Create - Deliver - Optimize, Bård's 5 ingredients for an evolutionary customer experience strategy
Bård Farstad, eZ's Chairman Product Innovation Board
Customer Experience Management is a word you hear often these days. In summary this is the interaction between a customer and a supplier's website and the process of improving and enhancing this experience. So, how is this done?
One issue online marketeers are facing today is that there are more and more channels to reach their customers and the complexity of the technology has never been as it is today.
Back in the day we saw, and still see, so called big bang web re-launches. Totally new fresh design and major changes to the website. Based on statistics and conversion we see that this is often a very risky gamble and many of the players that have implemented such a strategy have seen a loss in traffic and conversion as a result of such a re-launch.
The time for big-bang re-launches is today over in my opinion. Once you have established an online presence you should continuously evolve this to become better in terms of what you want to achieve. This being more traffic, higher conversion etc.
Implementing an evolutionary customer experience strategy can seem like a huge effort, so I have assembled my top 5 ingredients to look at this from a pragmatic yet efficient angle. Here are my top 5 tools you need to do the job:
1: Simple Editing
No matter how many channels, editors and complexity in content my main ingredient for a successful customer experience management is simple editing. It really needs to be easy to modify what you want when you want it. The environment for content authoring should enable the creation and modification of landing pages and call for action pages, in addition to any normal content editing tasks.
2: Goal Definition and Analysis
This one is obvious, if you want to become better at something you need a benchmark that tells you how good you are today. So you need to be able to define different goals and measure them both historically and in real time. This could be as simple as increase in traffic or total sales during a time frame, but also more complex analysis like trending, movement patterns and what landing page gives best conversion (like with A/B testing).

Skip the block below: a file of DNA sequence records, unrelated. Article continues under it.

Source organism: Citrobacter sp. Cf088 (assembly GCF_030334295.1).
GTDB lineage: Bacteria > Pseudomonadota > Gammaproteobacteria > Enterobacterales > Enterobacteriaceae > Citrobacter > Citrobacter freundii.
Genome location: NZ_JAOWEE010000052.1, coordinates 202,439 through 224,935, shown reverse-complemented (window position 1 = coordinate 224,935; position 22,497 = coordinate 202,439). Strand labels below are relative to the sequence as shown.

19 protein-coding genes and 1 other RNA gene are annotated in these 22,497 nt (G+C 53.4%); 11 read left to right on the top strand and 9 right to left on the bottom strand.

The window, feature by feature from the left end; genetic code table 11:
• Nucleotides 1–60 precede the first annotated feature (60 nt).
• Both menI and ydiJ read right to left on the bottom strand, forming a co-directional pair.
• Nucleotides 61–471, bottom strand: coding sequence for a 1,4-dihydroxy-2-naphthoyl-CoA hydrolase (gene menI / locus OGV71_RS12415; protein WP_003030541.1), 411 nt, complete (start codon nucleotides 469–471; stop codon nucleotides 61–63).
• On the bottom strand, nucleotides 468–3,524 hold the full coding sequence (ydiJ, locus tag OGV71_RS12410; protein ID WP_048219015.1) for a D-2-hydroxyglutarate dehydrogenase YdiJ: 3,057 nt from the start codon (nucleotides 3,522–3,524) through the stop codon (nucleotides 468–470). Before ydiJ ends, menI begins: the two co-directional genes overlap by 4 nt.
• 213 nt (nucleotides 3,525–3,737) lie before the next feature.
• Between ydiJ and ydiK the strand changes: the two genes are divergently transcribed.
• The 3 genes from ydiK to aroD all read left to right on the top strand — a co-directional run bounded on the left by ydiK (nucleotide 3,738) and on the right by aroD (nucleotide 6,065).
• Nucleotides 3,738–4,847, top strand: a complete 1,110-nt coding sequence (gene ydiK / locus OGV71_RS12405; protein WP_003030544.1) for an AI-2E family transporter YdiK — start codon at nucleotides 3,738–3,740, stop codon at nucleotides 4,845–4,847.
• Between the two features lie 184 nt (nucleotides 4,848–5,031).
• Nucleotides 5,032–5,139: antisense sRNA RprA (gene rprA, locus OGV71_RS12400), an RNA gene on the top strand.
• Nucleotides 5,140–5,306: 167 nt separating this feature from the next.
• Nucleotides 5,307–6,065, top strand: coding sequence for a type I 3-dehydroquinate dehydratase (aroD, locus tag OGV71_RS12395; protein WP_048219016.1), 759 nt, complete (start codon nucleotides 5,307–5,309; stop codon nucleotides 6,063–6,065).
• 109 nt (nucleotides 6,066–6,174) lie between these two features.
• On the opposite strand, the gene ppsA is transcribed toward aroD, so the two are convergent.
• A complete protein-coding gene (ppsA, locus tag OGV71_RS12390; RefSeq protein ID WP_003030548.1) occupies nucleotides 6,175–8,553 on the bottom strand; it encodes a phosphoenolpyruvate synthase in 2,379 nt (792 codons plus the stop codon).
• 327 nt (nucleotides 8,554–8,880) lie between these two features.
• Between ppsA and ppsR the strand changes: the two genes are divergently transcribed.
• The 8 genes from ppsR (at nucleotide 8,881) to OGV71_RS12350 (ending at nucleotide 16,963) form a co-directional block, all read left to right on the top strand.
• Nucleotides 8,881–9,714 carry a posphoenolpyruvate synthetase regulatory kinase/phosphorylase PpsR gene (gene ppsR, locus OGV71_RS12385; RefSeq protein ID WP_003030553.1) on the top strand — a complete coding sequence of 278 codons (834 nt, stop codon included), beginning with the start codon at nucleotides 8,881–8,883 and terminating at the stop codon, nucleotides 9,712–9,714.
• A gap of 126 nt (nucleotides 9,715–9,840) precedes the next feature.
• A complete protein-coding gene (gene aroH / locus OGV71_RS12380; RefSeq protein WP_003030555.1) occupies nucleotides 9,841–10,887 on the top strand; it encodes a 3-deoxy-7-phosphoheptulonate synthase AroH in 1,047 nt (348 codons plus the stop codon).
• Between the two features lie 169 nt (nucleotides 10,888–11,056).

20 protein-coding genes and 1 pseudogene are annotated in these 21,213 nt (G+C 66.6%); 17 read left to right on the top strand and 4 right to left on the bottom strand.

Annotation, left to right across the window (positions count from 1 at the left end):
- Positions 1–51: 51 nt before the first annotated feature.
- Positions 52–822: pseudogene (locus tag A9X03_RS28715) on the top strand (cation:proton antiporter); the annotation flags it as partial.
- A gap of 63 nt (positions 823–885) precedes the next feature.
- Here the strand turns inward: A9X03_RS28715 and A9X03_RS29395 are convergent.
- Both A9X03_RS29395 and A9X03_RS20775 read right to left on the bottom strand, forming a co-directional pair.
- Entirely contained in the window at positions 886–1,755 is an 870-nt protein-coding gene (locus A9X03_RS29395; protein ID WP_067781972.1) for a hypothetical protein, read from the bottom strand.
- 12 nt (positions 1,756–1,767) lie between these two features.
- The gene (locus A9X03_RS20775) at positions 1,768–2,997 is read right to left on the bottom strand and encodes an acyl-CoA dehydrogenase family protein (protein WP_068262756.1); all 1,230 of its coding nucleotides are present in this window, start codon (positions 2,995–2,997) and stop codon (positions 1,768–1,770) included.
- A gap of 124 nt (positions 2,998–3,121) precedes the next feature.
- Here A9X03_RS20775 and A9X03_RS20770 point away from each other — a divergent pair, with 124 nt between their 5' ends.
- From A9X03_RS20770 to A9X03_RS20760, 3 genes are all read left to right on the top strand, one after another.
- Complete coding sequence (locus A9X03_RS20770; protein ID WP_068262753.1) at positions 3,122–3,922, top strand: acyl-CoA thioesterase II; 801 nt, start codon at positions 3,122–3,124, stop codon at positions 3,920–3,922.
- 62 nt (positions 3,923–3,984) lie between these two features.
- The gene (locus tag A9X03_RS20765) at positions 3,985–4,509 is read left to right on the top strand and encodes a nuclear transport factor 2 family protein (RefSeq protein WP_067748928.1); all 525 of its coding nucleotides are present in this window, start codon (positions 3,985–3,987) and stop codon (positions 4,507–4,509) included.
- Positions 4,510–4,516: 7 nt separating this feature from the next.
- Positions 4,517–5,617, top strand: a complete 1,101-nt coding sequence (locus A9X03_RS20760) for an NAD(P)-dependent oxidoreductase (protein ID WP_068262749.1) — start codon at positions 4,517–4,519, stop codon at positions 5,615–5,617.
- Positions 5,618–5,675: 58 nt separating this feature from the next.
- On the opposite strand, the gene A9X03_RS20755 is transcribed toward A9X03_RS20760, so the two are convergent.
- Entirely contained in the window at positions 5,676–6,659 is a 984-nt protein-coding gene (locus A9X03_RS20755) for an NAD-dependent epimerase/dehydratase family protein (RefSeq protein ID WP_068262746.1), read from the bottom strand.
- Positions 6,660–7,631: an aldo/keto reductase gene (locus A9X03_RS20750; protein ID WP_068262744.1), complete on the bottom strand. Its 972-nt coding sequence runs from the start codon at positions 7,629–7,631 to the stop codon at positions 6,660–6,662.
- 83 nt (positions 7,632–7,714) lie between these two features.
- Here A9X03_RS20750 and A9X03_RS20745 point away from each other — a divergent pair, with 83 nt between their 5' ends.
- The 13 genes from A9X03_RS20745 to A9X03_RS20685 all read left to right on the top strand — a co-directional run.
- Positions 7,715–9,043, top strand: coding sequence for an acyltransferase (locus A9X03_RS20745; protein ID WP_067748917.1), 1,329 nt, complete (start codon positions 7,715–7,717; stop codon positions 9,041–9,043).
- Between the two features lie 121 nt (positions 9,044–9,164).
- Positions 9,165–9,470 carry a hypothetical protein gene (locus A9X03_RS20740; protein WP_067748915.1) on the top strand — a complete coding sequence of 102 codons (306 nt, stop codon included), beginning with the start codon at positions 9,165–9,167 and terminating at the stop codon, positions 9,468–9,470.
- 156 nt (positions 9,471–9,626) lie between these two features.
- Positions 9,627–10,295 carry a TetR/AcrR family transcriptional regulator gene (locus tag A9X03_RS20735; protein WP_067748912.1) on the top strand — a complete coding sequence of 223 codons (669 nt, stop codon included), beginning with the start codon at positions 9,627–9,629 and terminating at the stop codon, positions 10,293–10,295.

3: Ability to execute goal oriented campaigns
Once you have spotted an area for improvement - it could be a product that is not selling as well as it should for example - you need to have the means to execute a campaign with a specific goal. The campaign could be traditional mailing, social or online advertisement. The campaigns can either be manually managed or fully automated. But you need to be able to both execute and measure the result of the campaign according to your goal. Then you can see what works and what does not so you can further optimise.
4: Ability to understand your audience and deliver targeted content
As content grows and customers are getting more and more specific about what they are looking for you need to have a way of understanding your visitors and being able to serve up content that is right for them. There are several strategies for this, but I believe the user behaviour analysis and targeted content recommendations based on this is the most efficient. The good thing about this service is that once configured it has minimal daily work impact for the editorial team as the system will automatically optimise based on the defined goals. A good implementation of content recommendations will in an automated way improve the customer experience by delivering more relevant content and reducing the time it takes to find the right content for customers. Ultimately this helps define the long term content strategy - you invest where your content is used.
5: Execution Focus
Part of any brilliant strategy is tactics. What you do on a daily basis is what makes the difference, not what is outlined in a fancy strategy paper. So, get your game plan and start executing. The sooner you make a measurable change to quicker you can react and improve on this. Evolution is in essence improving one iteration at the time, and there you have your strategy.
That was it, my top 5 ingredients for an evolutionary customer experience strategy. Hopefully this makes sense for you and can help you assemble your own evolutionary strategy (or should I say tactics).